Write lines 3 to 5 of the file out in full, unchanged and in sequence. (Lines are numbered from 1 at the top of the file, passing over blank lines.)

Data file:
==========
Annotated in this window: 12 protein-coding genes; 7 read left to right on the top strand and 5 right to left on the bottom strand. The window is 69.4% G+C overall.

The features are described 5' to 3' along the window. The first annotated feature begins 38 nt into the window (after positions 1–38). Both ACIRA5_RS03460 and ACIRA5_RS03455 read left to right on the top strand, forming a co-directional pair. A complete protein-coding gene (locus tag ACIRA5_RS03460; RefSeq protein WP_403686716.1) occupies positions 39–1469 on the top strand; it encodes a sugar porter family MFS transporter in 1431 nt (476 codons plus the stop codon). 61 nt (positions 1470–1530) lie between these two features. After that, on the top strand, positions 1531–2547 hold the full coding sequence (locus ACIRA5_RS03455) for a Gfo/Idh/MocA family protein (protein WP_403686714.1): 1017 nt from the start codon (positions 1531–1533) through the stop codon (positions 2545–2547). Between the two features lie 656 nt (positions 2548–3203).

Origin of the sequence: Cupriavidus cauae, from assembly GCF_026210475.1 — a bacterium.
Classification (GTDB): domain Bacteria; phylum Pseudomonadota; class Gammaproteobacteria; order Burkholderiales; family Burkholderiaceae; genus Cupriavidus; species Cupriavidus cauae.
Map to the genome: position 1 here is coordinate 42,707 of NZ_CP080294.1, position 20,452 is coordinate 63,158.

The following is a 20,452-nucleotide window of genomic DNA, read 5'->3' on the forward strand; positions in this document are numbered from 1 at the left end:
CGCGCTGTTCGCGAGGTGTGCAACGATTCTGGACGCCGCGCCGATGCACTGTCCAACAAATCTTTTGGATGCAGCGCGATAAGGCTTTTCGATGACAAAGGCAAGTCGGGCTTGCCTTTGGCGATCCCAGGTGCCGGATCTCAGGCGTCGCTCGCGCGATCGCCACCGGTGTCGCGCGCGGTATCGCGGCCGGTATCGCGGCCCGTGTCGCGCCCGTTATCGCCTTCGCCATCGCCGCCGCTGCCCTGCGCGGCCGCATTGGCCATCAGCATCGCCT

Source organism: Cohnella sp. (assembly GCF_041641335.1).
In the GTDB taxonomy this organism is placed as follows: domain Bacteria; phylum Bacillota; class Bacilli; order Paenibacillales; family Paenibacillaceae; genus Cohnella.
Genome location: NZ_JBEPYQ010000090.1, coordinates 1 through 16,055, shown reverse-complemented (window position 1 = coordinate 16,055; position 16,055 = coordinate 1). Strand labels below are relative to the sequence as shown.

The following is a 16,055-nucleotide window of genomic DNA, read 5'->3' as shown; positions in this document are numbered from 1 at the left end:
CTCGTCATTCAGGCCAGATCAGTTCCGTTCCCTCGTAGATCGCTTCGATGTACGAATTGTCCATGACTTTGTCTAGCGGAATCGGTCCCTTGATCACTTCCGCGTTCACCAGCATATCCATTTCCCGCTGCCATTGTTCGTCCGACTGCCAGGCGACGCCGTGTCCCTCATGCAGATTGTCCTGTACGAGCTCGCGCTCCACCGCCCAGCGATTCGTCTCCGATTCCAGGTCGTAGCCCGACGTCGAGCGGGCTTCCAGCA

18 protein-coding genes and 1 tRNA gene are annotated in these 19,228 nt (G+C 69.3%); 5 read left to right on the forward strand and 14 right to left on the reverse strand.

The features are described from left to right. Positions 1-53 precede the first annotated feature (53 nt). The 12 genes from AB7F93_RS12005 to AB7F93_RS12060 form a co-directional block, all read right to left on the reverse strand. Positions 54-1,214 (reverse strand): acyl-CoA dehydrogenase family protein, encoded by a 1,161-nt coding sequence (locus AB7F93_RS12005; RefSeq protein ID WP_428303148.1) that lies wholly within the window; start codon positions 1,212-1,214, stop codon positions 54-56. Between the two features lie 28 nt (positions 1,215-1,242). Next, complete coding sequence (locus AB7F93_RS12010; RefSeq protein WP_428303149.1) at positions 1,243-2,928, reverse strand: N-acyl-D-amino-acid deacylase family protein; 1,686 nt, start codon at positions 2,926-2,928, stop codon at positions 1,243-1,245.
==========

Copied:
Origin of the sequence: Cupriavidus cauae, from assembly GCF_026210475.1 — a bacterium.
Classification (GTDB): domain Bacteria; phylum Pseudomonadota; class Gammaproteobacteria; order Burkholderiales; family Burkholderiaceae; genus Cupriavidus; species Cupriavidus cauae.
Map to the genome: position 1 here is coordinate 42,707 of NZ_CP080294.1, position 20,452 is coordinate 63,158.